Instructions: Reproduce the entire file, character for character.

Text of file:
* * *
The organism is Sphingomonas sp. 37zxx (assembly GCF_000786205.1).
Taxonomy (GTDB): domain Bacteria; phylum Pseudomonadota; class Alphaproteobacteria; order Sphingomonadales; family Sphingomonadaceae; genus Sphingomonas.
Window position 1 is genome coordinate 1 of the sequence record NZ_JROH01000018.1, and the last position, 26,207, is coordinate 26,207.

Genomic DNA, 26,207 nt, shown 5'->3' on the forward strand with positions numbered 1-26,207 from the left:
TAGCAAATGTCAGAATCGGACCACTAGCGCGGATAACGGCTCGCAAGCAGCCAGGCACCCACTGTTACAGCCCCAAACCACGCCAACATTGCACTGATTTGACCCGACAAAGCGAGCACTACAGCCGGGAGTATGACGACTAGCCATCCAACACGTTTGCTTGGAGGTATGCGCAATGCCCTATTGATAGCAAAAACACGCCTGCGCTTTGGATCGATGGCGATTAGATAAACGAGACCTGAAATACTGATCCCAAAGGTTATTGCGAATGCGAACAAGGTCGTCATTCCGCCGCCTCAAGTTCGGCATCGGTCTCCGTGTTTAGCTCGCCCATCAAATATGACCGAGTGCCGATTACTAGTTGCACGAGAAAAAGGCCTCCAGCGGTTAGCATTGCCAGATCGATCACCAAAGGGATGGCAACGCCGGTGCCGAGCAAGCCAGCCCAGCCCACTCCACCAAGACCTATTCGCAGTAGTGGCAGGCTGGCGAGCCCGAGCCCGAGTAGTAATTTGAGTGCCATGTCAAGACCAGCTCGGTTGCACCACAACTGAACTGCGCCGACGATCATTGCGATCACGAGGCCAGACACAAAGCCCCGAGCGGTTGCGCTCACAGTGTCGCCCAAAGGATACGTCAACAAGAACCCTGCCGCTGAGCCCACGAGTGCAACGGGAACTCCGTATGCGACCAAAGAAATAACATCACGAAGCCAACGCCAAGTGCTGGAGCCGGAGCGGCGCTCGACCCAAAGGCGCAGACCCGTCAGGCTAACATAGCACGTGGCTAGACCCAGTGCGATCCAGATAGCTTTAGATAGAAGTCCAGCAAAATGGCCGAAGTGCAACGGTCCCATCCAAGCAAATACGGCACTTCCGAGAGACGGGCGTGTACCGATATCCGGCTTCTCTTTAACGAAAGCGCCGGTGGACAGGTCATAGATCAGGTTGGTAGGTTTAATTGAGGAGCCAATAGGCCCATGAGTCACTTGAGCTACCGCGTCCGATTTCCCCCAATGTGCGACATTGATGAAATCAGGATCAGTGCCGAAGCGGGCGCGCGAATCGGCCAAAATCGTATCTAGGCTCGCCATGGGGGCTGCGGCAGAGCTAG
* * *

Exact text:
The organism is Sphingomonas sp. 37zxx (assembly GCF_000786205.1).
Taxonomy (GTDB): domain Bacteria; phylum Pseudomonadota; class Alphaproteobacteria; order Sphingomonadales; family Sphingomonadaceae; genus Sphingomonas.
Window position 1 is genome coordinate 1 of the sequence record NZ_JROH01000018.1, and the last position, 26,207, is coordinate 26,207.

Genomic DNA, 26,207 nt, shown 5'->3' on the forward strand with positions numbered 1-26,207 from the left:
TAGCAAATGTCAGAATCGGACCACTAGCGCGGATAACGGCTCGCAAGCAGCCAGGCACCCACTGTTACAGCCCCAAACCACGCCAACATTGCACTGATTTGACCCGACAAAGCGAGCACTACAGCCGGGAGTATGACGACTAGCCATCCAACACGTTTGCTTGGAGGTATGCGCAATGCCCTATTGATAGCAAAAACACGCCTGCGCTTTGGATCGATGGCGATTAGATAAACGAGACCTGAAATACTGATCCCAAAGGTTATTGCGAATGCGAACAAGGTCGTCATTCCGCCGCCTCAAGTTCGGCATCGGTCTCCGTGTTTAGCTCGCCCATCAAATATGACCGAGTGCCGATTACTAGTTGCACGAGAAAAAGGCCTCCAGCGGTTAGCATTGCCAGATCGATCACCAAAGGGATGGCAACGCCGGTGCCGAGCAAGCCAGCCCAGCCCACTCCACCAAGACCTATTCGCAGTAGTGGCAGGCTGGCGAGCCCGAGCCCGAGTAGTAATTTGAGTGCCATGTCAAGACCAGCTCGGTTGCACCACAACTGAACTGCGCCGACGATCATTGCGATCACGAGGCCAGACACAAAGCCCCGAGCGGTTGCGCTCACAGTGTCGCCCAAAGGATACGTCAACAAGAACCCTGCCGCTGAGCCCACGAGTGCAACGGGAACTCCGTATGCGACCAAAGAAATAACATCACGAAGCCAACGCCAAGTGCTGGAGCCGGAGCGGCGCTCGACCCAAAGGCGCAGACCCGTCAGGCTAACATAGCACGTGGCTAGACCCAGTGCGATCCAGATAGCTTTAGATAGAAGTCCAGCAAAATGGCCGAAGTGCAACGGTCCCATCCAAGCAAATACGGCACTTCCGAGAGACGGGCGTGTACCGATATCCGGCTTCTCTTTAACGAAAGCGCCGGTGGACAGGTCATAGATCAGGTTGGTAGGTTTAATTGAGGAGCCAATAGGCCCATGAGTCACTTGAGCTACCGCGTCCGATTTCCCCCAATGTGCGACATTGATGAAATCAGGATCAGTGCCGAAGCGGGCGCGCGAATCGGCCAAAATCGTATCTAGGCTCGCCATGGGGGCTGCGGCAGAGCTAG